It has been often reported that the YPG terrorist group has been forcibly recruiting children between the ages of 11 and 16, separating minors from their families to fight illegally in the north of Syria and Iraq. Turkey and various international organizations including the U.N. have documented and warned of the YPG's oppressive measures.
The terrorist group has also exerted exasperating levels of oppression on locals, especially dissident Kurds, preventing them from continuing their way of life and fulfilling religious practices.
Stating that the YPG had conducted an ideological cleansing of areas of Syria under its control, Foreign Minister Çavuşoğlu stated recently that "The assets of Kurds who did not adopt its (YPG's) ideology were forcefully taken, these people were deported and around 15 Kurdish parties were shut down."
Nevertheless, the U.S. continues its support of the terror group and one of its leaders, Ferhat Abdi Şahin, also known by his nom-de-guerre Mazloum Kobani – despite U.S. President Donald Trump having been shown evidence of the group's crimes and Şahin's having a Red Notice on Interpol. Şahin has caused the deaths of hundreds of Turkish people and is the adopted son of Abdullah Öcalan, the jailed leader of the PKK terrorist organization.
"We do not just keep terrorist organizations away from us but also destroy them at the source. We are struggling against all terrorist organizations that pose a threat to our country and the world, including Daesh, al-Qaida and the YPG," Erdoğan said Monday.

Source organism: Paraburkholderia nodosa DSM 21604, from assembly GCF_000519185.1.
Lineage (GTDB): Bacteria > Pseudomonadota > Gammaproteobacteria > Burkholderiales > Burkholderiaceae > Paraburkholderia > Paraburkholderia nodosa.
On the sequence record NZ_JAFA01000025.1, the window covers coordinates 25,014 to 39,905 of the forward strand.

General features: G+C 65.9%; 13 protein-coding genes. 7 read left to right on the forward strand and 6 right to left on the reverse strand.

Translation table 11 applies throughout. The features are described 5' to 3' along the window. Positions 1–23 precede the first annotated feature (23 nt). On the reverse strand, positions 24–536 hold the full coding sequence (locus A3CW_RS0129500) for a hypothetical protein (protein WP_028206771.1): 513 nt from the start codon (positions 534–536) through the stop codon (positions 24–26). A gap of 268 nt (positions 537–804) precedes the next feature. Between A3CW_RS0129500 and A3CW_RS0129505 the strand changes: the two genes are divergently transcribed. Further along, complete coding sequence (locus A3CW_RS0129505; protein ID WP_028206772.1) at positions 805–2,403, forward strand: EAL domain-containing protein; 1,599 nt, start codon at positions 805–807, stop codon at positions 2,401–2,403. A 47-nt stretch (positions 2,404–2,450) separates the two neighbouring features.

"Unfortunately, we are aware that the U.S.'s engagement with the terrorist organization in Syria will not end in an instant," Erdoğan said, stressing that Turkey's struggle would continue until the last terrorist was eliminated – particularly in Syria and northern Iraq.
Since 2016, Turkey has carried out three major military operations in northern Syria – Euphrates Shield, Olive Branch and Peace Spring – with the aim of purging the region of terrorist groups.
S-400 issue, another question of debate in bilateral relations
Erdoğan also expressed during his speech that the U.S. president had acknowledged Turkey's position regarding the S-400 missile defense system after he explained the circumstances.
"I told Mr. Trump how Turkey was pushed into buying the S-400 missile defense system from Russia, and he acknowledged our position," Erdoğan said.
The president said that he told his U.S. counterpart that Ankara would seek alternatives if the U.S. did not adopt a compromising stance regarding the F-35s, reiterating once again that Turkey would not give up the S-400s.
Turkey decided in 2017 to purchase the S-400 system following protracted efforts to purchase air defense systems from the U.S. with no success. U.S. officials responded by attempting to pressure Turkey to buy the Patriot missile system rather than Moscow's S-400 system, arguing it would be incompatible with NATO systems.
Turkey has responded that it was the U.S.' refusal to sell it the Patriots that led the country to seek other sellers, adding that Russia offered a better deal, including technology transfers.